Common Sewage Problems
Sewer problems are an unfortunate inevitability in most buildings. The good news is that these problems are usually easy to fix, especially if you catch them early. However, if you don't find them soon enough, it's likely that your sewage system will fail and need to be replaced entirely.
If a large tree has fallen on your property and it's blocking your sewer line, you could have a big problem on your hands. The roots of the tree can grow into the sewer line and block it completely. This can cause sewage backup or overflow in your home, which can be extremely dangerous for anyone who lives there.
If this happens to you and you're not sure what to do next or how much damage has been caused by the root intrusion into the pipe system under your property, contact us today! We'll send out one of our experienced technicians who will assess all aspects of this situation so that we can come up with an action plan tailored specifically for you and your unique needs.
The most common reasons for a toilet to overflow are too much toilet paper. If you're like most people, you've probably heard that it's better to use less toilet paper when you go to the bathroom. However, this isn't always true and can actually cause problems if done incorrectly. If your toilet begins overflowing unexpectedly after flushing, try using less paper next time until you find the right amount for your particular type of plumbing system.
Debris clogs in the pipes or sewer line outside of your house may be causing blockages in your plumbing system as well. Debris such as wet wipes and sanitary products should not go down the drain because they don't break down easily--they can clog up drains instead. When taking care of these items make sure they are disposed properly so they don't end up causing problems later on down line either by throwing them away or recycling them instead.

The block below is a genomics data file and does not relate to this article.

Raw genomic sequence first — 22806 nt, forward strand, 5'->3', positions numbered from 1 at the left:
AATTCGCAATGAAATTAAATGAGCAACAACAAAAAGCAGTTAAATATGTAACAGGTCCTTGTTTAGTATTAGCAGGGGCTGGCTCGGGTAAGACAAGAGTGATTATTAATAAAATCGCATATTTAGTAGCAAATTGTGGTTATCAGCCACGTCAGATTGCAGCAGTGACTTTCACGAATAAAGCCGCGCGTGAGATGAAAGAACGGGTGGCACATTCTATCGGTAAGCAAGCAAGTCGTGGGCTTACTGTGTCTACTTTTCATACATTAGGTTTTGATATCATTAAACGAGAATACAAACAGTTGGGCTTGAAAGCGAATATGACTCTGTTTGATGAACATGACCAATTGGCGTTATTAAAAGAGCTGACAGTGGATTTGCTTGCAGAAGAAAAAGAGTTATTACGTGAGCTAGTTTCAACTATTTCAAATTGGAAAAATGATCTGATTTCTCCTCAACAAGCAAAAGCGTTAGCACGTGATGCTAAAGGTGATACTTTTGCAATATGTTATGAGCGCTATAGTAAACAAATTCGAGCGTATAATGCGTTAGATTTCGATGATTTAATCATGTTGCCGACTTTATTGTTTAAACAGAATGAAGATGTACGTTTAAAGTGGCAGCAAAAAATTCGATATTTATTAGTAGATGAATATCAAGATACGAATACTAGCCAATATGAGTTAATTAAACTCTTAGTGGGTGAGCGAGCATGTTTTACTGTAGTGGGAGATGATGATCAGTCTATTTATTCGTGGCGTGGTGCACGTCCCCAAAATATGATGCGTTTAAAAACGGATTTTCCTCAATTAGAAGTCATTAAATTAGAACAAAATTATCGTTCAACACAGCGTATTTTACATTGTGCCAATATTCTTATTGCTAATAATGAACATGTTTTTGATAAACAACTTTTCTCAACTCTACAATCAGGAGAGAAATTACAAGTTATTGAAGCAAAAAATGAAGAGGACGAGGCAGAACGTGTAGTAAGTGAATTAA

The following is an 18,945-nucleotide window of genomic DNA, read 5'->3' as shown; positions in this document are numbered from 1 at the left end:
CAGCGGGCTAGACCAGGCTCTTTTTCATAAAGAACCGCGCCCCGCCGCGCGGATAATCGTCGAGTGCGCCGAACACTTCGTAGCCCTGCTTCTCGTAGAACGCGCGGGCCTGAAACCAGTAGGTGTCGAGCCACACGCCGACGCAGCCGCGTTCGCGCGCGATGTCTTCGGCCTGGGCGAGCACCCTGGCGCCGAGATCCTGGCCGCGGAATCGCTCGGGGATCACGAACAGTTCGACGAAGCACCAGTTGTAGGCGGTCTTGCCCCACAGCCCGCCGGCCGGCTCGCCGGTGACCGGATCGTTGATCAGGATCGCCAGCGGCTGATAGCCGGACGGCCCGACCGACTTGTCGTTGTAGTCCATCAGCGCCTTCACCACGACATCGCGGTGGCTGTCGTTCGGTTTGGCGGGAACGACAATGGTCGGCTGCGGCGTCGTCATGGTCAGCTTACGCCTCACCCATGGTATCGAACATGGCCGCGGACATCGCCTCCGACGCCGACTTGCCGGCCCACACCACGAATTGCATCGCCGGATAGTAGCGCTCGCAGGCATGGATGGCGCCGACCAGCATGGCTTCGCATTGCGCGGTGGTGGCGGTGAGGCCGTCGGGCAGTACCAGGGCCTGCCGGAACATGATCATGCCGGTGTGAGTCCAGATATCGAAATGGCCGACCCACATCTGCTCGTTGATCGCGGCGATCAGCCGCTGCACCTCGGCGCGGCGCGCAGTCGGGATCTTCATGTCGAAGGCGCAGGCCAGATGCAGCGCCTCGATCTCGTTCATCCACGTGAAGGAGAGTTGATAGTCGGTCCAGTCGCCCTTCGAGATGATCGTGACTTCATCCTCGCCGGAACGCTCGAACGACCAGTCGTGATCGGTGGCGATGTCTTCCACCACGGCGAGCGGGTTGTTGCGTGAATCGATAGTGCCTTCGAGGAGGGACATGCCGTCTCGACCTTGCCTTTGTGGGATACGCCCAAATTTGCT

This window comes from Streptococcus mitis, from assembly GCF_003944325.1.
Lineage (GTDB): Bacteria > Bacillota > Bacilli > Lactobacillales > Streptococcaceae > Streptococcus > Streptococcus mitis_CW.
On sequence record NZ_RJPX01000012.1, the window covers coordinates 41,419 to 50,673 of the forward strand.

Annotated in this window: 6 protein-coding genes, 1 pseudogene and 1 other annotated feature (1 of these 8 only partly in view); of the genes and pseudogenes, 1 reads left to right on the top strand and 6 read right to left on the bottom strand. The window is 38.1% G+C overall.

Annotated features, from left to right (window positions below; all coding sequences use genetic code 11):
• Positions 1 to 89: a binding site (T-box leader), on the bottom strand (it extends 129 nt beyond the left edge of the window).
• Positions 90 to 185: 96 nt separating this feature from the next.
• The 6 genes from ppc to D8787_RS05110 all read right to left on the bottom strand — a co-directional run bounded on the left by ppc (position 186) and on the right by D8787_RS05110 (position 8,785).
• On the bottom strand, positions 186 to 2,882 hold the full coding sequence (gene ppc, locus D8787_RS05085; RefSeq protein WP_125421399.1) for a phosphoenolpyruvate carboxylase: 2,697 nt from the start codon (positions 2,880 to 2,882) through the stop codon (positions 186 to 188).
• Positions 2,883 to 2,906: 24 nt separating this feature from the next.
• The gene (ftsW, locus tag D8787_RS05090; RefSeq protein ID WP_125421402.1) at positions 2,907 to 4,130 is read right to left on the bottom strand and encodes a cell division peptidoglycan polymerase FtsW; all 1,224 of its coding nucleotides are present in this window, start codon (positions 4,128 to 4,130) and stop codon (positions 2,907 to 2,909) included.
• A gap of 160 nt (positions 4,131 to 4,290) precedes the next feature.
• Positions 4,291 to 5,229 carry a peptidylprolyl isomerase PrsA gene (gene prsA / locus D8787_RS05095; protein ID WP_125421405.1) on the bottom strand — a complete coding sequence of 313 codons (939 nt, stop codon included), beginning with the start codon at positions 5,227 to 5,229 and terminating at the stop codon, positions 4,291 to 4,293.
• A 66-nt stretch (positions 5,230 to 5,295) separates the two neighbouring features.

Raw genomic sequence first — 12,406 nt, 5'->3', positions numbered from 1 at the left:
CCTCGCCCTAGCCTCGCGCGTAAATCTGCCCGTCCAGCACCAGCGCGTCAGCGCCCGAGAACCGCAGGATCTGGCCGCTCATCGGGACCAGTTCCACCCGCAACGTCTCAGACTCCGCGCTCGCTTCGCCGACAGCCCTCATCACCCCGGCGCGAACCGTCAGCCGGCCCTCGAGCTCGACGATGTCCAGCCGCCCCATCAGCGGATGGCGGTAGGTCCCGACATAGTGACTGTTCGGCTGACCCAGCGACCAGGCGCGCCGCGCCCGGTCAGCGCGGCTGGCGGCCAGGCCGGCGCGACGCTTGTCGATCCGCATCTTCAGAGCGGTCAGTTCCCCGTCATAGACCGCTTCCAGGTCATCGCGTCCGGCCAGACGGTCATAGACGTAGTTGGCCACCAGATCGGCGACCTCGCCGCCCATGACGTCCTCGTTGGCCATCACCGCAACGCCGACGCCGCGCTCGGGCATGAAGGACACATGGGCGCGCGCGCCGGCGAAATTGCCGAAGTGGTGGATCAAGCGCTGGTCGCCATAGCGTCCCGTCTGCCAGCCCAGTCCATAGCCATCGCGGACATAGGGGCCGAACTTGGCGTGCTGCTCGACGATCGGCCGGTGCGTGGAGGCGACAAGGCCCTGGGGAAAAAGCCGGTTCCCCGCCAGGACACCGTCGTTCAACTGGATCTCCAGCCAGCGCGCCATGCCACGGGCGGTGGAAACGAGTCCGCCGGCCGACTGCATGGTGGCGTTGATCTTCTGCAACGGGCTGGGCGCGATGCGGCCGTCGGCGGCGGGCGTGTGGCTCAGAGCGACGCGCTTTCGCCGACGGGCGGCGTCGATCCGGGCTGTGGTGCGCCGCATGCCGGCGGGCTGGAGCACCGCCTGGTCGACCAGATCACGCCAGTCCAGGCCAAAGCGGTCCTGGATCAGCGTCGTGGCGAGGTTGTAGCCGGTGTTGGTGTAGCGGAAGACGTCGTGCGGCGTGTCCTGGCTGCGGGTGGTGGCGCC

If you're not sure how old your pipes are, get them checked. If they are older than 40 years, they may be corroded and leaking. This can cause sewage backup in your building.
If you've noticed a foul odor coming from one of your toilets or drains in the past few weeks (or even months), then it's time to call a plumber right away.
Have you noticed water in places that shouldn't have any? It could be a broken pipe or line. If you're noticing water where there shouldn't be any, there's a good chance that your building has a problem with its plumbing system. This can cause structural damage and other issues, like mold growth, flooding and more.
Sewage backups can occur when too much water enters your plumbing system at once and overwhelms it. This is more likely to happen if you have an older home or building, as well as if you live in an area that gets heavy rain or snowfall.
There are several things you can do to prevent sewage backups from happening. Check for leaks around faucets and toilets by turning off all sinks and running each fixture individually while watching for drips on the floor below each one. If necessary, replace washers with new ones where needed, you may find them at any hardware store as part of kits designed specifically for this purpose.
If you think your building has any of these problems, it's important to call a professional right away. The last thing you want is for sewage backup or broken pipes to damage or destroy your building and its contents. Give SERVPRO a call at the first sign of sewage damage to your home or business.